Review – Jo Beth Young – Broken Spells

“Music does more than soothe the soul, it brings balance to the mind, body and spirit.”

I believe that music is created for more than just financial gain and fame and glory, the true musicians can’t help but write songs that come from their heart and soul. Some of them just write for themselves, a happy coincidence that people will cherish what they have conceived.

I am a long time lover of music that moves me, tests me and takes me to a different place and a long time admirer of Jo Beth Young, one of those people who creates music as art, music that makes you think and music that permeates your very soul.

Jo Beth has anew album out, ‘Broken Spells’, and it would be very remiss of me if I didn’t tell you why you should just go out and buy it, it really is that good.

But, first, the story behind the music…

“Welcome to a world of electro-folk, dreamy, progressive and sometimes gut punching tracks from Neo-folk singer/songwriter and musician Jo Beth Young. ‘Broken Spells’ does not shy away from diving straight into difficult and deeper themes such as overcoming narcissistic abuse (Wolf Song) the lies that lead a soldier into war (Lazuli) spiritual warfare (Adversity) a collective book-of-revelations-style warning (Burning) themes of guilt and wrongdoing for an upcoming film soundtrack (Standstill) and ultimate truths being revealed in (Ockham’s Razor) to name a few.”

Over the four years she spent making it, Jo Beth went from “confirmed life-long” pagan and non dualist to a born again Christian, a radical journey she says can be heard in the songs as they unfold.  

Jo Beth says: “I think I was questioning absolutely everything in life when I started this album. What was happening in the media, the government, the World and to us as beings. I  was also looking into what was happening inside of me. This meant asking myself deep questions such as whether for all my beliefs I was a good person? Had I been corrupted in any way? Did I need to purify my intentions in life? Looking at the World I started asking, does evil really exist? And if it does, does that mean the opposite must also exist and be true?” 

“I started to see that there was something bigger than personal and physical conflict going on, that there was indeed a bigger spiritual war at play. I came to realise that spells are everywhere. When we believe anything we’re told or is spoken over our life, that is a spell in itself. I was exploring how I could break these? How we could find truth and clarity? I think that’s really the living impetus behind the songs; Seeking truth and breaking strongholds and illusions.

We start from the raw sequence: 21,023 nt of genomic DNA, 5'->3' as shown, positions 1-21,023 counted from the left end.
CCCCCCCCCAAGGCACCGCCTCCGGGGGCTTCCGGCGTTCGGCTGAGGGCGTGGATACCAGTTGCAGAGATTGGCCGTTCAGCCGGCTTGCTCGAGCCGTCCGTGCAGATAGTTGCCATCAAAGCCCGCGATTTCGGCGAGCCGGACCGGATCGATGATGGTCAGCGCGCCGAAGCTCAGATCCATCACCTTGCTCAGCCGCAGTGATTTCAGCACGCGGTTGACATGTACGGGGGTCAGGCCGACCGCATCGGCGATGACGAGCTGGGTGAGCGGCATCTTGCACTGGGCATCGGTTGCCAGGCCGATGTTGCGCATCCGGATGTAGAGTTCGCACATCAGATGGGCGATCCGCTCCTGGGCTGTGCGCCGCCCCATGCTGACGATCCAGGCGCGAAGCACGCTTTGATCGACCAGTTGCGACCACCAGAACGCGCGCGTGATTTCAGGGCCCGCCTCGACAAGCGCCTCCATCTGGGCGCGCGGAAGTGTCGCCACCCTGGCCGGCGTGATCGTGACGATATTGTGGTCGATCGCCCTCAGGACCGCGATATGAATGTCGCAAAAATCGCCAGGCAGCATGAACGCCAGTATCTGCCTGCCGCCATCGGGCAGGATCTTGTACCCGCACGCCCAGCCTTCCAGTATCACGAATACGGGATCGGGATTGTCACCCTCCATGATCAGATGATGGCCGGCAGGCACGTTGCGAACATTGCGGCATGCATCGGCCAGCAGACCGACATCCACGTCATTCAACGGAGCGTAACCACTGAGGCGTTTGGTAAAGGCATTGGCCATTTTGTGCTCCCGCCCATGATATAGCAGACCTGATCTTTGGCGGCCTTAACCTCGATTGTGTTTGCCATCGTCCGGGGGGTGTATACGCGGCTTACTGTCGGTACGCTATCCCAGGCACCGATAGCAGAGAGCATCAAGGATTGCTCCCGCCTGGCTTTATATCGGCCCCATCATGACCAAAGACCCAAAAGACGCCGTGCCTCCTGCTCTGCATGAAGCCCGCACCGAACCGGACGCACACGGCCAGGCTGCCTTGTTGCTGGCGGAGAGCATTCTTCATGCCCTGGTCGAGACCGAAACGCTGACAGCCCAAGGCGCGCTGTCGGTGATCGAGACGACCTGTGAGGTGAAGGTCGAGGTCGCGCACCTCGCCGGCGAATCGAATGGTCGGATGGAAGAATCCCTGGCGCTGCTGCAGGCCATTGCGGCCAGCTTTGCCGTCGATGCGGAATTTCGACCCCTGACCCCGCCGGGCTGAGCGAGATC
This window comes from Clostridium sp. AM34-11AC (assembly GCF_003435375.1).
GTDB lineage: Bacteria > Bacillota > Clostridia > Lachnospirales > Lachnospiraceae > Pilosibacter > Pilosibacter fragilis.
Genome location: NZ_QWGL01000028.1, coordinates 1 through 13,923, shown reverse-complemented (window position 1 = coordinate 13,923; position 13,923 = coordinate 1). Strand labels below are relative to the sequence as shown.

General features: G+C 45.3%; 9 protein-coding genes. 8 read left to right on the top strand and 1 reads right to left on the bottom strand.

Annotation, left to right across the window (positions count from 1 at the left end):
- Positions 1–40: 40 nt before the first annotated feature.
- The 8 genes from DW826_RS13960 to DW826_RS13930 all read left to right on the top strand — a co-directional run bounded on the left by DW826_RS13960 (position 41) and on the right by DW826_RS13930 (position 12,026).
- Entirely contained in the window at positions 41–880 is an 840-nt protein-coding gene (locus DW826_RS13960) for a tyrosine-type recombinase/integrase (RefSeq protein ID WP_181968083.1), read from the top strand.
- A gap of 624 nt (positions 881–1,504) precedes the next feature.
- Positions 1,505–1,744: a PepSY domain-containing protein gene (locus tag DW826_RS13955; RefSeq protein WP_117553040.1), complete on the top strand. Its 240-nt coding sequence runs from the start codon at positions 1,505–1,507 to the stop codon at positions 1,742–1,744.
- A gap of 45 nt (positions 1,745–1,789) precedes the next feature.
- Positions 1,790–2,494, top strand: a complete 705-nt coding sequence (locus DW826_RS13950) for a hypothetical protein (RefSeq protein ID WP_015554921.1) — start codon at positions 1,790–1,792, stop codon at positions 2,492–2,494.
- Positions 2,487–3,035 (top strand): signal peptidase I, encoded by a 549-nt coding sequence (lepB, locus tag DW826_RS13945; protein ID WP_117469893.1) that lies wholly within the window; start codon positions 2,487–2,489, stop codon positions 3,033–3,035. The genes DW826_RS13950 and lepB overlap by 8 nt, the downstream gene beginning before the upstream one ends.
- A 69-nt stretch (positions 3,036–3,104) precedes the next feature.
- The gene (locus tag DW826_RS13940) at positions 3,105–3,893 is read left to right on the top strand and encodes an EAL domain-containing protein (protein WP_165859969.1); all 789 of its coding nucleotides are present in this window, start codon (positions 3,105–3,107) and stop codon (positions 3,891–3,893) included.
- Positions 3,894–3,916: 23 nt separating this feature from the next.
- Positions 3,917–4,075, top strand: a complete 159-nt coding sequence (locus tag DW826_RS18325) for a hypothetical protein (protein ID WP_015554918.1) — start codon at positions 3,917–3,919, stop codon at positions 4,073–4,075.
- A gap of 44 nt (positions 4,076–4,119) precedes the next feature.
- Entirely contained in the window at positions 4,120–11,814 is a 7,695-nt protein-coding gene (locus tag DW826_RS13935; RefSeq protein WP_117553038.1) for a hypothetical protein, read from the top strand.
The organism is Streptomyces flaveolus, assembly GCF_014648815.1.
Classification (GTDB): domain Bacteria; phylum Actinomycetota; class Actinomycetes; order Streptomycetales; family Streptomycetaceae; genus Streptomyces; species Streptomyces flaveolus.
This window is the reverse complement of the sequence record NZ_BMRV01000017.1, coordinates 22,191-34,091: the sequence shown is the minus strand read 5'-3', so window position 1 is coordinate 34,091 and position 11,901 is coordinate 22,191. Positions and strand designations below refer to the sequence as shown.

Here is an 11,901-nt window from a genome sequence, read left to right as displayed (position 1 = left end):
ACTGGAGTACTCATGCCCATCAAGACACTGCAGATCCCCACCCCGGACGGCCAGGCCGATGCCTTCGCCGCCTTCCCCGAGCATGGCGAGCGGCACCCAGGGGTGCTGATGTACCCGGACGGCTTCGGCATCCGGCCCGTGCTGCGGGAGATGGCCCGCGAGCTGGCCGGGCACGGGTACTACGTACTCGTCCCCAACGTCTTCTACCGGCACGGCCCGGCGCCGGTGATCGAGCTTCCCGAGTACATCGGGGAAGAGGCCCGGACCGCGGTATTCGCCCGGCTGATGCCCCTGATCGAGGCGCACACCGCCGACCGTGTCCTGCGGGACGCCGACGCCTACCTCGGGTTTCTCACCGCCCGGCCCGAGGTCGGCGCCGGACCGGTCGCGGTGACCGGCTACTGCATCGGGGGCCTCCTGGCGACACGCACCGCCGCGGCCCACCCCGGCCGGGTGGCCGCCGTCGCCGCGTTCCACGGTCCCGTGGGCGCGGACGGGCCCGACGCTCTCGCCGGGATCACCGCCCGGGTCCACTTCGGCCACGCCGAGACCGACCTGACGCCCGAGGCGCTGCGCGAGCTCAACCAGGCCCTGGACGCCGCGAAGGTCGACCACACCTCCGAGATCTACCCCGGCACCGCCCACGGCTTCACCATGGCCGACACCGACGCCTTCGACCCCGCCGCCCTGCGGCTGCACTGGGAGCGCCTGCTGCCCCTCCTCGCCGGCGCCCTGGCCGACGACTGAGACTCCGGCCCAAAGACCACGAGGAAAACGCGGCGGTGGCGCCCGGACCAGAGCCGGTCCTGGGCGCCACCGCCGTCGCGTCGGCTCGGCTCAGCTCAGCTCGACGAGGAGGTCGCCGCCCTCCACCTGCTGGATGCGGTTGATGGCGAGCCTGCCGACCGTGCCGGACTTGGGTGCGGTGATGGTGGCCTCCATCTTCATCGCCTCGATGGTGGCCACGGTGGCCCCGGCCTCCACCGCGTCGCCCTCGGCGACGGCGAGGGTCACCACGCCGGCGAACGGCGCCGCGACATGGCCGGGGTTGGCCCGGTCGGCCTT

Unlike anything Jo Beth has attempted before, this record has her hand in it from conception to mixing and features stunning performances from regular contributors Peter Yates on Guitars (Fields Of The Nephillim) Ben Roberts on Cello (Silver Moth/Prosthetic Head) Jules Bangs on Bass (Herija) as well as a guest appearances from her Nightsong colleague John Reed (Steel Guitar) and band member Jay Newton (Abrasive Trees) on Piano.  

Along with her diverse and accomplished vocals (which are very much forefront) Jo Beth plays a multitude of instruments on the record, from acoustic and electric guitars, pianos, keys and synths, bowed guitars, home made percussion and field recordings including a recording of her washing machine in ‘Kinder Sea’. This time she experiments with loops and beats with the help of another long term collaborator; Alpujarra based Producer and Musician Matt Blackie (Spain). 

So you can see that Jo Beth puts everything of herself into the music and you can tell, incredibly intricate storytelling, haunting music and Jo’s breathy, delicate vocals, reminiscent of the legendary Kate Bush, all combine to deliver something quite unique and completely irresistible. The trio of tracks that open the album, Wolf Song, Standstill and Ockham’s Razor are as powerfully compelling as anything you will hear this year and take you through a whole gamut of emotions and musical styles. The traditional folk and world music roots of Jo’s music are still there but she ventures out into electronica and gives a classy nod to progressive rock, especially on Ockham’s Razor.

An album that makes the most of what you don’t hear and leaves space for the music to breathe, it is a true thing of beauty and, like all the best albums, it doesn’t give up all of its secrets at once but there is joy to be had in returning to this amazing creation and picking up additional motes of charm and delight. The edgy, thoughtful wonder of Burning, the wistful, lighter than air delight of Brigid, it’s a collection of wondrous, ethereal pieces of music that glimmer with the creative skill of a musician at the top of her game. A personal favourite of mine is the beautiful melancholia of Lazuli where Ben Roberts cello joins Jo’s achingly heartfelt vocal in delivering a song that literally stirs your very soul.

I love the contemplative nostalgia of Mechanical Ballerina, the darker edge to Adversity and the slow burning brilliance of Kinder Sea with it’s old world folk meets modern progressive rock feel. Sadly, all too soon, this gorgeous collection of songs comes to a close with the brief but lush statement of Night Voyage, another superbly written track.

After four years Jo Beth Young has returned with an immaculately created and conceived album of pure wonder and musical genius. A piece of music of, and for, the ages and possibly the best album that Kate Bush never released.

Released 1st March, 2024.

Order the album here:

Broken Spells – JO BETH YOUNG

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